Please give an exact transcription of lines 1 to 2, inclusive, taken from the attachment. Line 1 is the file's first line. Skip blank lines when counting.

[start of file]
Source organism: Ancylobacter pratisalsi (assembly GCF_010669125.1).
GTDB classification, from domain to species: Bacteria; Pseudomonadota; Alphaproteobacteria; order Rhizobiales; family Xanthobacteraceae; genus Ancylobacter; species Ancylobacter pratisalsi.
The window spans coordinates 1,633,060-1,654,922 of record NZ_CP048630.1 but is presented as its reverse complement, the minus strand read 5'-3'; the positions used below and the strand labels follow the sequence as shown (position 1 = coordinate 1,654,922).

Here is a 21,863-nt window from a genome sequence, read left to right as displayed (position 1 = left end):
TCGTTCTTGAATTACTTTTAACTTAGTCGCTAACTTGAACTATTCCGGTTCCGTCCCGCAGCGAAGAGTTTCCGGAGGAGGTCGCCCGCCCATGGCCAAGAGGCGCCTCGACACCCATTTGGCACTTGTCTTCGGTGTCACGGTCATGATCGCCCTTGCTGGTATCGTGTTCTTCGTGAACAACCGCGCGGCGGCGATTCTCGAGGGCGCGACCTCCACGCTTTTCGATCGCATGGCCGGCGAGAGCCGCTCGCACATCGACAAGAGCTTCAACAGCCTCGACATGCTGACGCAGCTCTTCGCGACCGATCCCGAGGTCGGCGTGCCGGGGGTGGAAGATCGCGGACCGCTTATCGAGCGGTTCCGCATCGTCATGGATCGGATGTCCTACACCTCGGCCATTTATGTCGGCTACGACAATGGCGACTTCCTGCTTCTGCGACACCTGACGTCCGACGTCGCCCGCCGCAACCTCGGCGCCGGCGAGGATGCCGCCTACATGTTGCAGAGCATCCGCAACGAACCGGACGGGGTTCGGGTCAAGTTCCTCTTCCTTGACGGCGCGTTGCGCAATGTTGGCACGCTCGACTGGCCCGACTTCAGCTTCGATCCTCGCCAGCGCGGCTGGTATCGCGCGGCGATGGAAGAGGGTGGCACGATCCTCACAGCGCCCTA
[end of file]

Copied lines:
Source organism: Ancylobacter pratisalsi (assembly GCF_010669125.1).
GTDB classification, from domain to species: Bacteria; Pseudomonadota; Alphaproteobacteria; order Rhizobiales; family Xanthobacteraceae; genus Ancylobacter; species Ancylobacter pratisalsi.